We’ve recently completed a Proof of Concept in Switzerland which was a little unusual. Its not unusual for us to work in Switzerland, I mean the PoC was unusual in that it included a Pilot. There’s nothing actually wrong with including a Pilot in a PoC, if the implementation phase needs checking, then this is the place to do it, but it is unusual for an organisation to recognise early-on that this phase of the project needed verification, and for that, I applaud them.
The topic of PoC’s is a rich vein that I’ll dig into in future posts no doubt, but for todays topic, I want to discuss the value of building a Pilot Implementation into the development cycle, (even in the PoC) and to ask if Pilot’s are really necessary in the BPM world where new processes are being rolled-out periodically.
What's a Pilot?
At it’s most mis-interpreted, the term ‘Pilot’ is used interchangeably with ‘Proof of Concept’, really, I’ve heard it. I guess there’s nothing wrong with doing this, as long as the audience is constantly reminded of the current definition, but its probably easier to get the vernacular correct from day-1 isn’t it? In my simple world, the birth of an application looks something like this…
This is greatly simplified (where’s the UAT I hear you cry) but we can see from this that the Proof of Concept should be about examining uncertainties and proving (or eliminating) theories, whilst the Pilot is a reliable way of validating the implementation approach and reducing risk when the big button is pressed. Think of the Pilot as a dress rehearsal, complete with a broad sample of users (not just the smart or co-operative ones!) which mimics the full roll-out as closely as possible.
When do we need a Pilot?
Of the many advantages of BPM, the rapidity of development should be the one that reduces the need for a pilot. It makes sense that if an organisation is regularly releasing new functionality or entire solutions, getting the implementation phase right is a ‘work unit’ in its own right and a set of processes and behaviours should be established for application to each new iteration or set of functions. Whilst this is broadly the case, it’s probably worth having a standard set of parameters to ensure that what you’re releasing into the wild fits into your ‘standard’ implementation model. As some suggestions :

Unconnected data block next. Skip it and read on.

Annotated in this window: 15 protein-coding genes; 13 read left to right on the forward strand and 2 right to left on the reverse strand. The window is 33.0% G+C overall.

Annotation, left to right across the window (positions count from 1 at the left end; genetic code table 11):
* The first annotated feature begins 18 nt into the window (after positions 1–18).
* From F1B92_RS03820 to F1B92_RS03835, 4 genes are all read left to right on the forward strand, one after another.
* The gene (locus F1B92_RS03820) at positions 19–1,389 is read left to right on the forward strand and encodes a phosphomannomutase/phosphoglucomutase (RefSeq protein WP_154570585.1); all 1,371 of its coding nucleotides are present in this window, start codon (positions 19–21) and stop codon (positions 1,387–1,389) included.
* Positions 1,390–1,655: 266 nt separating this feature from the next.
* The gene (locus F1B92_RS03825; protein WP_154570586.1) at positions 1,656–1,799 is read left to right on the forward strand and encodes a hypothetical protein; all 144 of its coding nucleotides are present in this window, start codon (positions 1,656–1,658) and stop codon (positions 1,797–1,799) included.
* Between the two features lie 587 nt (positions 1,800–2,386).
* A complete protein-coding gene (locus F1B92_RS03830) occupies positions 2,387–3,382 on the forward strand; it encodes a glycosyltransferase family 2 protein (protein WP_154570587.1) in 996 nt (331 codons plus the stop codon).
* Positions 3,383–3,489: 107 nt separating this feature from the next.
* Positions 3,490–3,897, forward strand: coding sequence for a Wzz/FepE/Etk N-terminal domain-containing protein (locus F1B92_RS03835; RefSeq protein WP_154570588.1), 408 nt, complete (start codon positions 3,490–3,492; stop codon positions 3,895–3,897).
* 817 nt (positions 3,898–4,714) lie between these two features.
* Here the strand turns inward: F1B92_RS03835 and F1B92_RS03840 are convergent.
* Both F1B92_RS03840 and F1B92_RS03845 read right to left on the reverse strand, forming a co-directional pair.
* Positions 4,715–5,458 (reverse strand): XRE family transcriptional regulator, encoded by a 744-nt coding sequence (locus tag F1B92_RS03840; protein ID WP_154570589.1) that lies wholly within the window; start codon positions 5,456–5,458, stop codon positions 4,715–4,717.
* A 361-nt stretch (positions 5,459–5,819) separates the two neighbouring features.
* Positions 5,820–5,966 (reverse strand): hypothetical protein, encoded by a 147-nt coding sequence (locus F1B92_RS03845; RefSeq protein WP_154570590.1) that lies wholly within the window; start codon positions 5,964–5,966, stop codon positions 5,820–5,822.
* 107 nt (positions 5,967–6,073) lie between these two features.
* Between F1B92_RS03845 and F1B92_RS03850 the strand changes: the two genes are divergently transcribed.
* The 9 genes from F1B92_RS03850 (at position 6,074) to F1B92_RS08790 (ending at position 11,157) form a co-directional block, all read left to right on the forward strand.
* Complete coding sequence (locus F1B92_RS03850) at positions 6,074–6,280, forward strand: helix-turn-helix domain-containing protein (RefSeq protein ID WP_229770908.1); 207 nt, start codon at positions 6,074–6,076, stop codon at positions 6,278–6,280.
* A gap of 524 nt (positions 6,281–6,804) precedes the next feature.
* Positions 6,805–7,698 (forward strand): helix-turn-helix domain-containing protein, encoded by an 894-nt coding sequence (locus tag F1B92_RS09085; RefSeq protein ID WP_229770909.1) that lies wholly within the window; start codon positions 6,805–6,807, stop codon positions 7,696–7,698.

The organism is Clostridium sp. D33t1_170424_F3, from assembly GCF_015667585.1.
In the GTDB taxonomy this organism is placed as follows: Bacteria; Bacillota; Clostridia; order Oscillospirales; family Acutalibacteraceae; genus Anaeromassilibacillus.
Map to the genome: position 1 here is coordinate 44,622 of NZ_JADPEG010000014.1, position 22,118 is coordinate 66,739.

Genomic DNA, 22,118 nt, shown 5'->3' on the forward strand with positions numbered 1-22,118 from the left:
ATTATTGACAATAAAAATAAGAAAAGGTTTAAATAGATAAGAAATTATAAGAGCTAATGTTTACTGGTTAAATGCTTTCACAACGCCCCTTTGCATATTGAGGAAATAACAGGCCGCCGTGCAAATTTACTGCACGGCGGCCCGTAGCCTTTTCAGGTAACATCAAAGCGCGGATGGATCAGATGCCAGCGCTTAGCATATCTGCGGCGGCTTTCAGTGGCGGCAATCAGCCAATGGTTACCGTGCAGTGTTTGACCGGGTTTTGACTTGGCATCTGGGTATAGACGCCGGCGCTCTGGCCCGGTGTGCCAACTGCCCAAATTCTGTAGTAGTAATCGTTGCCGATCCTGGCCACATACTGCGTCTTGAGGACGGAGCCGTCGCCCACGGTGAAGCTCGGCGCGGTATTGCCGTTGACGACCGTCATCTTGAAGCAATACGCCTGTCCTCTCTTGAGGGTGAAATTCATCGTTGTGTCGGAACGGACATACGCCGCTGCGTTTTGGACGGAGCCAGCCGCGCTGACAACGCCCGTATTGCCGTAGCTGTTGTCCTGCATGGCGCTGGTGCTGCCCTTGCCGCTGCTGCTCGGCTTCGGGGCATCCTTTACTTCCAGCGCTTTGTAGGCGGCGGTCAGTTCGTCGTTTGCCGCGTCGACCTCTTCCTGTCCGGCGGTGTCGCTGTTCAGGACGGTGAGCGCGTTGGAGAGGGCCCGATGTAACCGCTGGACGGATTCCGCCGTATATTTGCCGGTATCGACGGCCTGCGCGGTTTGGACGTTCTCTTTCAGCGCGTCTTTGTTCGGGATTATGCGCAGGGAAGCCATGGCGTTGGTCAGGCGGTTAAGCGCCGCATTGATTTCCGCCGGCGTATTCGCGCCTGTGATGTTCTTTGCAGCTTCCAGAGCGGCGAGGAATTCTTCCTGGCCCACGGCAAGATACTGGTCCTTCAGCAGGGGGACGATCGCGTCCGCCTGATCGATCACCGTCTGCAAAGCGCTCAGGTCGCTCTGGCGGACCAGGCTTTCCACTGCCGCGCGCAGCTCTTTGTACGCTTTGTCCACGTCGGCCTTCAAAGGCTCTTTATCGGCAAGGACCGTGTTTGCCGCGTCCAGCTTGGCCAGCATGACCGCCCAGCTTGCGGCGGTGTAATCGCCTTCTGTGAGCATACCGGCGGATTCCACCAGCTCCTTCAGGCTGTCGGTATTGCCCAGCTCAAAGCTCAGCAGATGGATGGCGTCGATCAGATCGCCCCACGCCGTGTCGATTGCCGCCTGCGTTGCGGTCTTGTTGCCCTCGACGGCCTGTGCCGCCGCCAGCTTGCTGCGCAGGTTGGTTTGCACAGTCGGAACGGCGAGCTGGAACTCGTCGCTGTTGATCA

Dependencies – are there an unusual number of outside factors, or reliance on systems (or even departments) that are less familiar to the implementation or development team?
Scale – is everyone comfortable with the breadth of the project or the time it must be conducted in? Perhaps the roll-back position is more complex if there are many sites or departments and therefore a ‘bail-out’ might need to be called earlier (reducing the implementation window)?
User preparedness – User Acceptance Testing should have thrown up any warning signs regarding initial drops in productivity or service levels. Multiply these by the audience affected and you could have a reason for a Pilot.
Remaining Risk – Risk is a catch-all that comes in many guises, but try to expect the unexpected here. For example, is there a political risk (come on, don’t pretend these don’t exist!) Are there dissenting elements that would make-merry should the project stumble? If so, then the fallout from a failing Pilot is easily turned into the success of a cautious and well-planned project.
If reviewing the above list against an project that is due for release makes you uneasy, or throws up more questions than comforts, then you should consider a Pilot.
I’ll probably post about the ‘shape’ of a pilot at a later date, and I’ve no doubt I will be discovered eulogising about the value of PoC’s very soon, but for now, why not pencil the word ‘Pilot’ on all your project plans with a big question mark….